After seeking protection in the German Embassy, Lissu has left for Brussels with the help of Western diplomats. He told DW that threats against him have increased after he challenged John Magufuli for the presidency.
Opposition leader and presidential candidate Tundu Lissu has left Tanzania. He lost his country's October presidential polls to incumbent John Magufuli in what he says was a rigged election with voter intimidation and corruption.
Lissu had sought asylum in the German Embassy in Dar es Salaam, fearing for his life, and had been there since Saturday.
Moments before his flight departed for Brussels on Tuesday, Lissu spoke with DW, saying: "For a week now, diplomats from Germany, Belgium, the United States and other countries have negotiated with the Tanzanian government to allow me to leave the country safely. And it is their efforts that have allowed me to leave today."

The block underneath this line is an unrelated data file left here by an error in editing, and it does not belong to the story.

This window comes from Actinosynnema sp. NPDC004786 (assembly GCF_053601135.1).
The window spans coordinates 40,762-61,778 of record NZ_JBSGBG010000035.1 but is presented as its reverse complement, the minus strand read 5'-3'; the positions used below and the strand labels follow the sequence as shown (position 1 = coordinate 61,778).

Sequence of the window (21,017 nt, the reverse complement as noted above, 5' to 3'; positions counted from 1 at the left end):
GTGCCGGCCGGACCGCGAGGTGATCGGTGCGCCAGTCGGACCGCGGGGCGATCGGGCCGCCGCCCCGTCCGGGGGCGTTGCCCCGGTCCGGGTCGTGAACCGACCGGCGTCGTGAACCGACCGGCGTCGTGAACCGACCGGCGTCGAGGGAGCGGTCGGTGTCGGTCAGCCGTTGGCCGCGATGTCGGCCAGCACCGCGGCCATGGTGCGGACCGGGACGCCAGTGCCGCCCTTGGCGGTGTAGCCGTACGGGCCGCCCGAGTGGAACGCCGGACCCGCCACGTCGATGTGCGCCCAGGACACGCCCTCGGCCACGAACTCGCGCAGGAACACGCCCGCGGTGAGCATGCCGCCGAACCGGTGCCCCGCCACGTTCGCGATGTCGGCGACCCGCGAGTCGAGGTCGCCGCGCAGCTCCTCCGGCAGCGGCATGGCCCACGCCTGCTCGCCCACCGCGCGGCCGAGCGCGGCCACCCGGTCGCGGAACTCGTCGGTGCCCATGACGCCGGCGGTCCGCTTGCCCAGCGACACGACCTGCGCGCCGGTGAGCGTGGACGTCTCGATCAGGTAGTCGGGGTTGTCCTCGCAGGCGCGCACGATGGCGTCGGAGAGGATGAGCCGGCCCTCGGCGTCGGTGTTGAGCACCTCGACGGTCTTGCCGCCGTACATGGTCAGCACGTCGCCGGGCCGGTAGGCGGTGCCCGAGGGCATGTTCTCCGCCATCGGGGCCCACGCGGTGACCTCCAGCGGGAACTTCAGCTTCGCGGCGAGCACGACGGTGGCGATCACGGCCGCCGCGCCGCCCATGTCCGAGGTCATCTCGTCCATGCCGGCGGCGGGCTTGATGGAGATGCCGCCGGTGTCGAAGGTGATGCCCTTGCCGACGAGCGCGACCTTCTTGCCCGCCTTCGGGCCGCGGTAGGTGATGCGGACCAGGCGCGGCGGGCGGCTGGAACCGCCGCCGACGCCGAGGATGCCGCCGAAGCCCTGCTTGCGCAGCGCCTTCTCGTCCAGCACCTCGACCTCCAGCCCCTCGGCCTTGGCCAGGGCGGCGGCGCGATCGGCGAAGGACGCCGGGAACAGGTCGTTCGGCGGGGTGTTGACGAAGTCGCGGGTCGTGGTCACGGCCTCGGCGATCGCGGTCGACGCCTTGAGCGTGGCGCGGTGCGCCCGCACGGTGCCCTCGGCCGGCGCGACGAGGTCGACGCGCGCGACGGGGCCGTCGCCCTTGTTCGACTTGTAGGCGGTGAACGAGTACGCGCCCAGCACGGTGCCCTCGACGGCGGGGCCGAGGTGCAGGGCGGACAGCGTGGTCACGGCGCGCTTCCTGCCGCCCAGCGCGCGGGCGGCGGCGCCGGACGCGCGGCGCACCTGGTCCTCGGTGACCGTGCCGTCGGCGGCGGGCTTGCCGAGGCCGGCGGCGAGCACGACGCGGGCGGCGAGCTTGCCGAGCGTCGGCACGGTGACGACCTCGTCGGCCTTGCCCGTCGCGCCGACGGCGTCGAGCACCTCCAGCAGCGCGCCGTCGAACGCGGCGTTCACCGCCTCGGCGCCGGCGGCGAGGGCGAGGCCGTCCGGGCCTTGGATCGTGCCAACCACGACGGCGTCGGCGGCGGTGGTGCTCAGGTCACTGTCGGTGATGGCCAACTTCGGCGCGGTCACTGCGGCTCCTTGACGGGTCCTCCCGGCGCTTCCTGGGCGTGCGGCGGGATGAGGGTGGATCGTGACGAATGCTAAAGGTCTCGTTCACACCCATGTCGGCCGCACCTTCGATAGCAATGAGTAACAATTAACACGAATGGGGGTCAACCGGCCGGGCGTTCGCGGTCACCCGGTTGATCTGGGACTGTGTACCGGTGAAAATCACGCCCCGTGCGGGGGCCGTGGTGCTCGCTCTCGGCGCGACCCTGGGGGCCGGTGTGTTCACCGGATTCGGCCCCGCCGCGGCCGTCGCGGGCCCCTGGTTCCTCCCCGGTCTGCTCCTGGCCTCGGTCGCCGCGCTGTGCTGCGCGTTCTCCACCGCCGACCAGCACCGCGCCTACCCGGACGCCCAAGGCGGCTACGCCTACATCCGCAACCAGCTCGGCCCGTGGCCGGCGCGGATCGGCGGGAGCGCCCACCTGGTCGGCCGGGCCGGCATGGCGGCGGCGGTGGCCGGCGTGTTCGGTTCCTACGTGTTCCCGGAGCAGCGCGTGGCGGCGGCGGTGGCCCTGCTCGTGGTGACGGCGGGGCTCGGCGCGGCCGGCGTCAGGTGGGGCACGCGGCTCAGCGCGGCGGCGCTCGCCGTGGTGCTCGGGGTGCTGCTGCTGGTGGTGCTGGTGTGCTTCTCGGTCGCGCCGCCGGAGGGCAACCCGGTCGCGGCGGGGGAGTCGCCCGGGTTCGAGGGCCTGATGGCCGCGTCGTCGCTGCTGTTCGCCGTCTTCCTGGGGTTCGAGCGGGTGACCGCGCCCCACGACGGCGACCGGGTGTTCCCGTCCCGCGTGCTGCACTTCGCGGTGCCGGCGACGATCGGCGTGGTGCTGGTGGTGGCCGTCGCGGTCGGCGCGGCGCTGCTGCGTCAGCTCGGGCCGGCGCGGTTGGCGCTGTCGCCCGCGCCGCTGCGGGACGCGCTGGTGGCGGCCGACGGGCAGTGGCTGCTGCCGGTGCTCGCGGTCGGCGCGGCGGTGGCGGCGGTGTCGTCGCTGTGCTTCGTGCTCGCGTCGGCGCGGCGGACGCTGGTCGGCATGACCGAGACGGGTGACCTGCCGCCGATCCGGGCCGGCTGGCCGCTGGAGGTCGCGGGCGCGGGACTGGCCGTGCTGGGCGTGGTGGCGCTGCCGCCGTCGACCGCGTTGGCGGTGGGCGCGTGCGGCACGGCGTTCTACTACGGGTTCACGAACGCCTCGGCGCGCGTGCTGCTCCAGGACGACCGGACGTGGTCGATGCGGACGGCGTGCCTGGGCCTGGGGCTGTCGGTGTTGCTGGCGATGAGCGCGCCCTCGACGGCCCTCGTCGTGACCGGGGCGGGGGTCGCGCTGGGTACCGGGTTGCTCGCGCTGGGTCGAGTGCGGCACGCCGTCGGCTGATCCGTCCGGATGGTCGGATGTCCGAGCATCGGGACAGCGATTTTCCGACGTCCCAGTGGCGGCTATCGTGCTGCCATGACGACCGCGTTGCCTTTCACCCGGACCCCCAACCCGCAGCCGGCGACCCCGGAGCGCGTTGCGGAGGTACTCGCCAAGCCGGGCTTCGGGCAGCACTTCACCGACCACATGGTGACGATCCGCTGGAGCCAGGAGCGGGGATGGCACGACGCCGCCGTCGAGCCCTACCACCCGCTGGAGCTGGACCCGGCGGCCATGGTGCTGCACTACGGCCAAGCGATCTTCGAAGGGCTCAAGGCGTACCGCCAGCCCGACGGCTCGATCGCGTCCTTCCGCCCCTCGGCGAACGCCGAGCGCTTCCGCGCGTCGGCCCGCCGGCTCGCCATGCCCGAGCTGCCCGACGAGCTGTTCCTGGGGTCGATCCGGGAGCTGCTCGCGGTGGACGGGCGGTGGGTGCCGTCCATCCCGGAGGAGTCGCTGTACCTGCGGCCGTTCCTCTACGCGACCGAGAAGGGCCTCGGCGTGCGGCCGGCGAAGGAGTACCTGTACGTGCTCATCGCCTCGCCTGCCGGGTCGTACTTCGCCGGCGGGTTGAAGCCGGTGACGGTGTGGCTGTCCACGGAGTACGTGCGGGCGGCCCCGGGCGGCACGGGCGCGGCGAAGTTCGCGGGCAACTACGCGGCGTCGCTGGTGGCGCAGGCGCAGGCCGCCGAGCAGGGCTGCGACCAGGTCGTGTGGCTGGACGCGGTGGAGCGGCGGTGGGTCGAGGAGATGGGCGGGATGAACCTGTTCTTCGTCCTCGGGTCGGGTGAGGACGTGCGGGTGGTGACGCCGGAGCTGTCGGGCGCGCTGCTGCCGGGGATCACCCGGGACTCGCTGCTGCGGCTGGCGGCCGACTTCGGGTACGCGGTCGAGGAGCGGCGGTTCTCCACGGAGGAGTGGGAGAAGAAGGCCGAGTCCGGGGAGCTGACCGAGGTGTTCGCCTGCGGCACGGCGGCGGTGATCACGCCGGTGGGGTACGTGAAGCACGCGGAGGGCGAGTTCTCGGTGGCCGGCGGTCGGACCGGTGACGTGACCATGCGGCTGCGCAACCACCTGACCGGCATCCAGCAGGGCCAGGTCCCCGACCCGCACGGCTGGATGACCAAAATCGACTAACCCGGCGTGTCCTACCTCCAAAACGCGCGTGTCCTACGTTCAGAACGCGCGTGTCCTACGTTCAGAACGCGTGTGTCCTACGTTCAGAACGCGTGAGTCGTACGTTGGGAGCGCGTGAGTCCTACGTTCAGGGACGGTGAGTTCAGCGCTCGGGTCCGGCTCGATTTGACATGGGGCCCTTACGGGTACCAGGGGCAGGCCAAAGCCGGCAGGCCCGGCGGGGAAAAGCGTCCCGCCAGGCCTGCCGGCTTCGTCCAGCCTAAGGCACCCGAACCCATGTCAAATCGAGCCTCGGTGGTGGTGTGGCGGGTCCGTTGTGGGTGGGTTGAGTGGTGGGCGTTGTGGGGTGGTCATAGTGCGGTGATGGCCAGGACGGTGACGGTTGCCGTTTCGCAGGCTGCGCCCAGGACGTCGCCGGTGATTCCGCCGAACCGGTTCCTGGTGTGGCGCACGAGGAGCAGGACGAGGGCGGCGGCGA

Lissu, who has lived with severe injuries since surviving a 2017 assassination attempt, said: "The threats against me kept increasing after the Tanzanian presidential election and I decided to leave the country."
'I am not a refugee'
Asked if he sees himself as an asylum seeker, Lissu tells DW: "I am leaving my country as a free citizen. I am not a refugee. I have not asked any country for asylum. I am going to Belgium because -- as you may know -- after living there for three years during my therapy, I attained legal resident status. I am not going to Belgium as a refugee, but rather returning as a resident."
Speaking of his future as the leader of Tanzania's opposition, Lissu says: "I am also going to Europe with a political mission. I want to speak with the international community about what happened during the recent election, and what it means for Tanzania and the rest of the world."
Observers say that on top of intimidation and internet blackouts, Tanzania's election exhibited voting patterns suggesting large scale corruption. Lissu won 12.8% of the electoral vote against John Magufuli's 84%. He has asked the international community to refuse recognition of the election results.